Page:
Watch Karissa Ella Join Family and Friends in Sentimental Music Video for 'Hometown Bar'

"They're probably my biggest support system," Ella tells PEOPLE of the people in her hometown of North Canton, Ohio

Karissa Ella misses her hometown.

The country music artist misses the wide-open spaces and the people living within those wide-open spaces, and always seems to be craving the chance to travel the 504 miles from Nashville that takes her back to her original home. But if she's being honest with herself, she could have never stayed.

Her dreams were just too big for that place.

"It was an incredible place to be born and to be raised, and I miss it every single day," says Ella, 26, in a recent interview with PEOPLE. "But when you come from a small town, people don't really understand why someone would leave a stable life and stable income in order to try making it as a singer."

Karissa Ella | Album Art
Karissa Ella. Dani V Photography

But in 2014, that's exactly what Ella did, when she moved from her hometown of North Canton, Ohio, to begin her quest to make her often misunderstood dreams come true.

"It's a tough game," she says of her professional journey thus far. "You work hard for your money. You're playing gigs all the time and doing odd jobs."

Nevertheless, Ella continues her rise toward country music stardom, and these days, those doubters from back home are some of her biggest fans. "They're probably my biggest support system," she says. "I love going home and playing my hometown shows."

Her experiences loving and leaving her hometown certainly make their way into the video for Ella's latest single "Hometown Bar," which she wrote alongside her friends Aubrey Tune, Cassidy Best and Reagan Russo.

"I wanted to be very reflective and nostalgic with 'Hometown Bar' because that's kind of the next step I'm entering with my music," says Ella, who plans to put out an EP next year. "But honestly, you can interpret this song in a couple different ways, but for me it's about wishing I could be home."

Karissa Ella | Album Art
Karissa Ella. Dani V Photography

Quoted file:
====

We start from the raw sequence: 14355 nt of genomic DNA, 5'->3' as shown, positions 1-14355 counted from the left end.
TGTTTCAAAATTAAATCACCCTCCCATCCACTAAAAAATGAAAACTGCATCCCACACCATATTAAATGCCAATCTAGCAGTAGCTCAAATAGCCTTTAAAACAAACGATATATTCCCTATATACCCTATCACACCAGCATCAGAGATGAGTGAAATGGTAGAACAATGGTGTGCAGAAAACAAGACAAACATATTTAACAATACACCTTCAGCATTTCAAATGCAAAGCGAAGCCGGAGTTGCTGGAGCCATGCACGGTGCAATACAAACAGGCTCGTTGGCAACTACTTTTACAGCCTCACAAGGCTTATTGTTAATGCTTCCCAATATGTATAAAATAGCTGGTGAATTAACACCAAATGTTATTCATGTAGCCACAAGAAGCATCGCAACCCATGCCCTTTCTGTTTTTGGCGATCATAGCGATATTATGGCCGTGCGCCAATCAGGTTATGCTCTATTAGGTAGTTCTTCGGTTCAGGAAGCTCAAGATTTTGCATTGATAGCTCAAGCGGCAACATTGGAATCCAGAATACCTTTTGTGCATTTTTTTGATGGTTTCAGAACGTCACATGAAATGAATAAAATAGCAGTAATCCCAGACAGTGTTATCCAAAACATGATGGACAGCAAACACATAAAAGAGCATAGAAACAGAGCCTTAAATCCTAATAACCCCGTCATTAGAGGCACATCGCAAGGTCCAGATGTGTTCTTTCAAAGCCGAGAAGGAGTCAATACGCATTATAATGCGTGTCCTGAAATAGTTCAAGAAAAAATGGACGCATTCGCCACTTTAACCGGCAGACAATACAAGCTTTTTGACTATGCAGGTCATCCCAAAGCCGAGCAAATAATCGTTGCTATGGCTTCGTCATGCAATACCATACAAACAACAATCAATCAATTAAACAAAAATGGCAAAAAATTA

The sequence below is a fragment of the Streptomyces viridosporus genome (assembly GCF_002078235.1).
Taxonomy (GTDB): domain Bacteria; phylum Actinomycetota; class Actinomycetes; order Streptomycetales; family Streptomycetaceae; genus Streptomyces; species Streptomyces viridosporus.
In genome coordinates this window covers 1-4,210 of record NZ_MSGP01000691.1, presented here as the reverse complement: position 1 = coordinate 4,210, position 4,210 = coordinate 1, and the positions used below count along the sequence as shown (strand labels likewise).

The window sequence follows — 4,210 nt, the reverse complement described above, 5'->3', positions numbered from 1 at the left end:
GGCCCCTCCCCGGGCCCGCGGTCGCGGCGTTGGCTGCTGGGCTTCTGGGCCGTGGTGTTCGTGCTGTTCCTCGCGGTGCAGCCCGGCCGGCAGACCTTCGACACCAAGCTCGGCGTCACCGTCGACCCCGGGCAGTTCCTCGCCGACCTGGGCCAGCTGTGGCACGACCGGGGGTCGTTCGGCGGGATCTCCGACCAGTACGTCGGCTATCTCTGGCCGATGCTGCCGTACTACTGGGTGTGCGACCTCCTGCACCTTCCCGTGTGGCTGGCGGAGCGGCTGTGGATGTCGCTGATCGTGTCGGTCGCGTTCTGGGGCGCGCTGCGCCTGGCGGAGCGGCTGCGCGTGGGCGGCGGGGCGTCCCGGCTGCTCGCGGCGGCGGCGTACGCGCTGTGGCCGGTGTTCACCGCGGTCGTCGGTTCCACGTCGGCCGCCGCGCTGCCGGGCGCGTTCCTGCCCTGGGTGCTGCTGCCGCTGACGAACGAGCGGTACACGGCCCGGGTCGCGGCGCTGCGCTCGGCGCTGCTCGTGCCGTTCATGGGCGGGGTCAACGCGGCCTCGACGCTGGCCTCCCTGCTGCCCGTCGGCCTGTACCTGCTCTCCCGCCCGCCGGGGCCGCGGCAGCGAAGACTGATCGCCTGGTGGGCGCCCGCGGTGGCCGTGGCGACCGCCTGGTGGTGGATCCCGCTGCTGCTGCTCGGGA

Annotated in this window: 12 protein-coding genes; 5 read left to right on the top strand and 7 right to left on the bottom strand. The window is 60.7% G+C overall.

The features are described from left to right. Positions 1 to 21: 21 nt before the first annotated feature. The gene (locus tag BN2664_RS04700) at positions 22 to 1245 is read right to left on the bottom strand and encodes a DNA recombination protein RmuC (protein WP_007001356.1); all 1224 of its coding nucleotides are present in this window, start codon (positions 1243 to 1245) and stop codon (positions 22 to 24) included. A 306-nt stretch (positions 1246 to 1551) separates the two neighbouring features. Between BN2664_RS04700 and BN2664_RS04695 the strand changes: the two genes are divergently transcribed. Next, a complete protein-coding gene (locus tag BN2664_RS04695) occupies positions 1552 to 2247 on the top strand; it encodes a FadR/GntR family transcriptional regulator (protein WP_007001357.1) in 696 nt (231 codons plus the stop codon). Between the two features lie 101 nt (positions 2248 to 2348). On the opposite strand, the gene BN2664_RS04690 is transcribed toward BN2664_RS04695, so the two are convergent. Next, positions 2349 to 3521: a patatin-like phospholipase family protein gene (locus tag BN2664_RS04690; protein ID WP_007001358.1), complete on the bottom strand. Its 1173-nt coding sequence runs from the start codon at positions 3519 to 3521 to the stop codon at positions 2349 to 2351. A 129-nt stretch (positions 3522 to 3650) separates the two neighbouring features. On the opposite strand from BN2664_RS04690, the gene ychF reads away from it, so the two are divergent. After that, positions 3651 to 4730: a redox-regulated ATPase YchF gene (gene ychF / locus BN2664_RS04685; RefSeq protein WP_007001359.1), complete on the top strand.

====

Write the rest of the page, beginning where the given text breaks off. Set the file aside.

But in a way, coming home reminds her that she no longer belongs there, with one line in the song touching on the heavy question — doesn't everyone dream like me?

"I wasn't sure about putting that line in there because I didn't want it to come across in the wrong way, but honestly it's just reflective," says Ella, who graduated from Belmont University in June 2018. "Everyone back in my hometown seems so happy, but if they could, would they leave? Did they have dreams of doing something else, but they decided to stay for some reason?"

She pauses.

"I don't think they would leave even if they could, to be honest," she says quietly. "They all are living a great life in my hometown and if I didn't have to leave, I would probably still be there. I was just meant for something else."

Ella, however, did return to her hometown bar, specifically the ACM-nominated Dusty Armadillo bar in Rootstown, Ohio for the one-day video shoot for "Hometown Bar" that included many of those family and friends.

"The music video just has all of these small little glimpses of life back home," she says of the video that was brought to life by video producer & director Wales Toney. "It's just so sentimental to me because I've gotten to play [the Dusty Armadillo] and visit there all the time. It's just an important place to me. And now I have this video that I'll always look back on."

Karissa Ella | Album Art
Karissa Ella. Dani V Photography

It's these sweet moments that Ella hangs onto, especially as she continues to experience the topsy-turvy road to country music stardom.

"It's so easy to get caught up in the little things that don't matter and compare yourself to other artists," says Ella. "At the end of the day, you just have to go for whatever you want to do and stay in your lane."

Or not.

"The blinds of country music are blurred right now, which is great," says Ella, who looks to artists such as Morgan Wallen, HARDY and Zach Bryan for inspiration on pushing those country music boundaries. "I think there's room for it. It invites others into the genre. But at the end of the day, what makes country music isn't a fiddle or a steel guitar. It's the story you tell. I think a lot of artists are starting to pick up on that and get back into what country really means."

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